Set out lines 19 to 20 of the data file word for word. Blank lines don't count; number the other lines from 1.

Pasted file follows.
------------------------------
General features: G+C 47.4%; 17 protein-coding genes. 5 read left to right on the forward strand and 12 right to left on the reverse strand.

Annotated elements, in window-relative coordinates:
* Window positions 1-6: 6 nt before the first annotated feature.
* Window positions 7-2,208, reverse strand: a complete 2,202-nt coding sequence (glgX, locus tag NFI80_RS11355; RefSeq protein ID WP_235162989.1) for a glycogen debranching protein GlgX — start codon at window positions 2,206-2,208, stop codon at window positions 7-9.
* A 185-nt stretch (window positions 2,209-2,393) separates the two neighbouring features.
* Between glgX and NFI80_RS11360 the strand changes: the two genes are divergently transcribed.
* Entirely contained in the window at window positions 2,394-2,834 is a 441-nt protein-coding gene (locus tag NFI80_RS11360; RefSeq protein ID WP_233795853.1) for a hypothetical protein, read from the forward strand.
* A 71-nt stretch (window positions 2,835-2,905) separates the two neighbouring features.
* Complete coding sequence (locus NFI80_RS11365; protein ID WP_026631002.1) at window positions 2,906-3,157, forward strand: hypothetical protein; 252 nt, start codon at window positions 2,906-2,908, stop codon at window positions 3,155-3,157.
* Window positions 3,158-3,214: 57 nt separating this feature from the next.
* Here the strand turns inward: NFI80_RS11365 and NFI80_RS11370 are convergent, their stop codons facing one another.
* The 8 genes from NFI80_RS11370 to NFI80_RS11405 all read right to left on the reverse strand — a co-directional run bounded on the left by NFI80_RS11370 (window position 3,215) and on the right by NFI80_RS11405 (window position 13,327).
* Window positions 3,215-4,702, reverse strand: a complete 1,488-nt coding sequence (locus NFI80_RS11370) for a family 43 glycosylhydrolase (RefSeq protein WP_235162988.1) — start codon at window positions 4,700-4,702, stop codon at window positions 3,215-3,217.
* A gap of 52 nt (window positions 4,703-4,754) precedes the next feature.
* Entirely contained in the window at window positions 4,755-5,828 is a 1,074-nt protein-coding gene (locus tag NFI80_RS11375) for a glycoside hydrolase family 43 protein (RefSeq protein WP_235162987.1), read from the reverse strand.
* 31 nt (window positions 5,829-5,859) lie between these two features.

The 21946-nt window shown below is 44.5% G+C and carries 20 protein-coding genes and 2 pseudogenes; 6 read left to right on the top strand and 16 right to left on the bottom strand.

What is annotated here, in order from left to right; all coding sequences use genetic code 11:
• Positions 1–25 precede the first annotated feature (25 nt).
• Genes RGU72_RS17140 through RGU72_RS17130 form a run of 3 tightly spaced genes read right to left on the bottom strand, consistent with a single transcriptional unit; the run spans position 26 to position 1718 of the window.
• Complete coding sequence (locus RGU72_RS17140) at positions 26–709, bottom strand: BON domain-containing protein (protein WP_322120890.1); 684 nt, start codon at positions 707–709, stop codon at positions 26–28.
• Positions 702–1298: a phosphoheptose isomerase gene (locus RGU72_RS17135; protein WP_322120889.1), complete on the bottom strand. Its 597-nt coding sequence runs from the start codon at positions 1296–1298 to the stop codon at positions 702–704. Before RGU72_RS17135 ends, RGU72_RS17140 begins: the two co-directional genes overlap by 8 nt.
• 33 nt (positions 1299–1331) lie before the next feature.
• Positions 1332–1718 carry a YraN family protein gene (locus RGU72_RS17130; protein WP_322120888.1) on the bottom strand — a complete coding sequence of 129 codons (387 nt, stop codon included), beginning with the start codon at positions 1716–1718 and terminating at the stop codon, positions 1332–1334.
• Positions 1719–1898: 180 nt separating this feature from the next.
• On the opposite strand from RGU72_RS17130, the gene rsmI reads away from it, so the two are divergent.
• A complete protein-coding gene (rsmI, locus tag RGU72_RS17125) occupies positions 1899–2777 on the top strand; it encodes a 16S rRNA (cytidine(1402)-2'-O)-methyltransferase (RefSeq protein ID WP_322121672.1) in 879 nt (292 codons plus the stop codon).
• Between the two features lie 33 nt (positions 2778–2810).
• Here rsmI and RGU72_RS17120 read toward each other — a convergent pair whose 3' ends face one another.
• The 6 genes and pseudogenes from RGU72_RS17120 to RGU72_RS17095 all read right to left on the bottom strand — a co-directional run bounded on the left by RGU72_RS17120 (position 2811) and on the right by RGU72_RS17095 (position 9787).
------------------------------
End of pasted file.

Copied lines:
• Positions 1–25 precede the first annotated feature (25 nt).
• Genes RGU72_RS17140 through RGU72_RS17130 form a run of 3 tightly spaced genes read right to left on the bottom strand, consistent with a single transcriptional unit; the run spans position 26 to position 1718 of the window.